But as the new school year begins, the Trump administration expects states to carry out the assessments required under the Every Student Succeeds Act, S. 1177 (114), the main law governing K-12 education, DeVos said.
Some governors, including Georgia Gov. Brian Kemp, a Republican, and other state officials had asked the Education Department to consider suspending standardized tests during the coming 2020-21 school year, citing ongoing disruptions from the coronavirus pandemic and budget cuts. State officials from Michigan also called on DeVos to again relax testing requirements.
Richard Woods, the Republican superintendent of schools in Georgia, criticized DeVos’ decision. “It is disappointing, shows a complete disconnect with the realities of the classroom, and will be a detriment to public education,” he said in a statement.
But DeVos dismissed those concerns in her letter, saying that — while it may be more difficult for states to administer tests during the pandemic — it is important to continue to measure student achievement and school performance.
“If we fail to assess students, it will have a lasting effect for years to come,” DeVos wrote. “Not only will vulnerable students fall behind, but we will be abandoning the important, bipartisan reforms of the past two decades at a critical moment.”
DeVos’ letter cites a request from a broad coalition of groups calling on the Trump administration to enforce federal testing requirements, including the Center for American Progress, the National Urban League, the Education Trust and the U.S. Chamber of Commerce.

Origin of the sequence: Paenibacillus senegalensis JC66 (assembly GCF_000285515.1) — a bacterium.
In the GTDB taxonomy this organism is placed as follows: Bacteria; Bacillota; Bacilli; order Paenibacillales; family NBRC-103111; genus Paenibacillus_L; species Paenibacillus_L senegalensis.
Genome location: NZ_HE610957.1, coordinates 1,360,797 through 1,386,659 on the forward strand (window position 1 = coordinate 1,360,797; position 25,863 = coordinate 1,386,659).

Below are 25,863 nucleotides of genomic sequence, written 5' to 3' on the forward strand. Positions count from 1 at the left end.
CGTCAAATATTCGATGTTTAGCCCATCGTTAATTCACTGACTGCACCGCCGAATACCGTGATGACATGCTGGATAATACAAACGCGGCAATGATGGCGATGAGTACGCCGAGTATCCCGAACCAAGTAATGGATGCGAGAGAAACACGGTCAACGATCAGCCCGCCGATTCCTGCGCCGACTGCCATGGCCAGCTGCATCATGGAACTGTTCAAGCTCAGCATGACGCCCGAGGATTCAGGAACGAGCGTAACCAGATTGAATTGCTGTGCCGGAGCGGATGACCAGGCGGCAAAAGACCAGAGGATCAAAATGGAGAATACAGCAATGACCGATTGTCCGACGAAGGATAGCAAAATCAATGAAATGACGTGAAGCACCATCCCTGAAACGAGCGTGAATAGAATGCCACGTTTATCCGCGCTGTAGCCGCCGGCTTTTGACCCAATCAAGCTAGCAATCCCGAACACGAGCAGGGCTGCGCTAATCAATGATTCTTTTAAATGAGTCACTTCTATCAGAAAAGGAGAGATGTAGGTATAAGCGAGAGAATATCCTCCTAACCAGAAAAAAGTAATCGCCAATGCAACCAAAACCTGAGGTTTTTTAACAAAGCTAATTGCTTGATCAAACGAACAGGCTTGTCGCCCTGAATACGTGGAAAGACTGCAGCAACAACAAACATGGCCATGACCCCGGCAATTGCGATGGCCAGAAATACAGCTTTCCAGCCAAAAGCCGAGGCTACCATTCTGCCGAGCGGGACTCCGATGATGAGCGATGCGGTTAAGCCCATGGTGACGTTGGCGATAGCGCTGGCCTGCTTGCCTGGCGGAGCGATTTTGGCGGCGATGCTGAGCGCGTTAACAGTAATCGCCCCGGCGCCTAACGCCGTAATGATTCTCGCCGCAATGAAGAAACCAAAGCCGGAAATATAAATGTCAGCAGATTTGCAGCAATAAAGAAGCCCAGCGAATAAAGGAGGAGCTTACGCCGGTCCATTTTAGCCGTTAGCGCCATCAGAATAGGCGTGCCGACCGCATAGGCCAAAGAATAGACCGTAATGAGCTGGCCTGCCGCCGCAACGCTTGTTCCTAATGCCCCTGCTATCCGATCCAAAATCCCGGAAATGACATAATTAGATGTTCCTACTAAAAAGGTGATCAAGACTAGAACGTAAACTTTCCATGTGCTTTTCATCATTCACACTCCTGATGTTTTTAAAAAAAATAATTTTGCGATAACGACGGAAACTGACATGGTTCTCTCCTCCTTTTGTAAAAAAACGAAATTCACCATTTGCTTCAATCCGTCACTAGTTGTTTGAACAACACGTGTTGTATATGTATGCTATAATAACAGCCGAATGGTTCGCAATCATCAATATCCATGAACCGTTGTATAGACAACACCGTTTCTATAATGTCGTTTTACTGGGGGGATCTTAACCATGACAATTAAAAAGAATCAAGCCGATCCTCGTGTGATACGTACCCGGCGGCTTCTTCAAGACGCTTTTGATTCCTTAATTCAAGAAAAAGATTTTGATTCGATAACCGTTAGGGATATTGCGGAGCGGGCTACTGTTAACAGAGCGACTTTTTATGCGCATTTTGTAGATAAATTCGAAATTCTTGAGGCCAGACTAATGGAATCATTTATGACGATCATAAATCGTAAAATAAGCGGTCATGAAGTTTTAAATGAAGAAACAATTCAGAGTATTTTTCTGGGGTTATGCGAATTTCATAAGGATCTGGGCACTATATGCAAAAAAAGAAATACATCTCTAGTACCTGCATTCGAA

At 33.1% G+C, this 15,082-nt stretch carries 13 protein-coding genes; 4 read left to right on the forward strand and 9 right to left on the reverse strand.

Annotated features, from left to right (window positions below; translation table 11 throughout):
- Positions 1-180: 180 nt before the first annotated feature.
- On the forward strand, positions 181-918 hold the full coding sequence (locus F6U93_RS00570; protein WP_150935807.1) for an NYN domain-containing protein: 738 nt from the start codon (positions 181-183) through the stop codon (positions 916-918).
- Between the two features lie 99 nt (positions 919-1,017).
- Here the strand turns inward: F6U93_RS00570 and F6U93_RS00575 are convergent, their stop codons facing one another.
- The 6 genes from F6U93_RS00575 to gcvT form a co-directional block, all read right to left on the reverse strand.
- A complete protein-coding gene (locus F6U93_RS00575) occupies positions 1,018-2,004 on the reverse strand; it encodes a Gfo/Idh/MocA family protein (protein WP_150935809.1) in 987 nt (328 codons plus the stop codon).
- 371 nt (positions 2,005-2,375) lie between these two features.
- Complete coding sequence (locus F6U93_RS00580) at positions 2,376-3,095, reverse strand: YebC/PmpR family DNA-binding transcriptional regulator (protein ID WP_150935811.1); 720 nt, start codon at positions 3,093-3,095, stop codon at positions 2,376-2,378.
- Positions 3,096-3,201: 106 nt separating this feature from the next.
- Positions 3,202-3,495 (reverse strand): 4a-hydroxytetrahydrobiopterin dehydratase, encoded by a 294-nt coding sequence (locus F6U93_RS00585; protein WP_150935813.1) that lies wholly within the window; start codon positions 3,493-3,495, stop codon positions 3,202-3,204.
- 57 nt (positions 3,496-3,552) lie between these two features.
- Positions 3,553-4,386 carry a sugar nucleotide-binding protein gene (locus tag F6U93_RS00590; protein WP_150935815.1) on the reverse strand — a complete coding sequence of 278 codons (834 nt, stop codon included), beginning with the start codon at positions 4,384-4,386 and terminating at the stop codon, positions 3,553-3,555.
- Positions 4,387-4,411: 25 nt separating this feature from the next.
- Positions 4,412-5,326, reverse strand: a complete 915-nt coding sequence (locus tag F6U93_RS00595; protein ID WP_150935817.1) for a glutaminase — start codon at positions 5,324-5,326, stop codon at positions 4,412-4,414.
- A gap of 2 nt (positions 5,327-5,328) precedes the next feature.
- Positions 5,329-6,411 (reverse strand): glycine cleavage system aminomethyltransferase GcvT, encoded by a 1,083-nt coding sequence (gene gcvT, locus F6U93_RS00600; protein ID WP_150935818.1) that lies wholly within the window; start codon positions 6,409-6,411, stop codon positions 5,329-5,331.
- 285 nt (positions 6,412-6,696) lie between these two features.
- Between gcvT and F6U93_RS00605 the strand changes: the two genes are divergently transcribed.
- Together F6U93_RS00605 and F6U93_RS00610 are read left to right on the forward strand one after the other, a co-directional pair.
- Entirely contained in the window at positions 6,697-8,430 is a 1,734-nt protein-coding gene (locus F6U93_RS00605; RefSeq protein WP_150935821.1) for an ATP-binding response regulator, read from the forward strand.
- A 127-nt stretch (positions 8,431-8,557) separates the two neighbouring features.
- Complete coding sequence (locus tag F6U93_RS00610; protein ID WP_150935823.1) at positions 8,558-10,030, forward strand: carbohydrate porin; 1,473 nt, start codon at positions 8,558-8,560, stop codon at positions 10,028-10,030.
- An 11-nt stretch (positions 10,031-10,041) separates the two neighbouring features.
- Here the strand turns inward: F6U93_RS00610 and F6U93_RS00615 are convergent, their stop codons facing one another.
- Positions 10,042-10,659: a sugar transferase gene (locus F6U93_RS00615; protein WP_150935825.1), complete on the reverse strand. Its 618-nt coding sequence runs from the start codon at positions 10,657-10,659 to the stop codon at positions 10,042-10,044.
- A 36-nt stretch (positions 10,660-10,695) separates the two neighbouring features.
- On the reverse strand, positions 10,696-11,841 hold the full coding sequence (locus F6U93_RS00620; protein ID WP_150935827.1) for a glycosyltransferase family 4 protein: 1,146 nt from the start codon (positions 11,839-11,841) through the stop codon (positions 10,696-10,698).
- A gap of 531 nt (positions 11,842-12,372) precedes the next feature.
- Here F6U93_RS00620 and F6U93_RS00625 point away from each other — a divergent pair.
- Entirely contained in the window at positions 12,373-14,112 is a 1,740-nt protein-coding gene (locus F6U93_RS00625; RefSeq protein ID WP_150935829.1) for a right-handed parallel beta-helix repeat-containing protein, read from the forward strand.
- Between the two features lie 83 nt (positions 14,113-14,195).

The Council of Chief State School Officers also pushed for assessments in the coming academic year, saying it is “more important than ever” to measure student learning and identify potential gaps during the pandemic.
DeVos’ announcement won rare praise from congressional Democrats.
Rep. Bobby Scott (D-Va.), chair of the House Education and Labor Committee, said he appreciated DeVos’ decision. “There is no question that the COVID-19 pandemic is having severe consequences for students’ growth and achievement, particularly for our most vulnerable students,” he said in a statement. “We cannot begin to address these consequences, unless we fully understand them.”
Sen. Patty Murray (D-Wash.), the top Democrat on the Senate education committee, also emphasized the importance of assessments required by federal law. “Especially when it comes to the disparities that harm so many students of color, students with disabilities and students whose families have low incomes, we’ve got to have data that shows us where we’re falling short so we can better support those students,” she said.
Both Scott and Murray said Congress needs to provide more funding to help schools safely reopen, avoid teacher layoffs and provide services to students during the pandemic.
Murray said that if President Donald Trump and Republicans “are in any way serious about ensuring schools can keep our kids learning, they’ve got to stop blocking our bill to finally provide schools with the resources they need.”
Democrats and Republicans in Congress have both called for more funding for schools and colleges, but negotiations over the next coronavirus relief package have stalled.
Randi Weingarten, president of the American Federation of Teachers, blasted DeVos’ announcement, saying the education secretary should be focused on helping safely reopen schools, rather than “issuing a dictate on how to measure them.”
“Instead of focusing on the supports our kids need to get back to school safely, or what she can do to help, her first missive to the field is to tell them she is maintaining high stakes testing,” Weingarten said in a statement. “Of course accountability has a role, as does data, but right now educators and students are struggling with the daily realities of remote learning and returning to a potentially unsafe working environment.”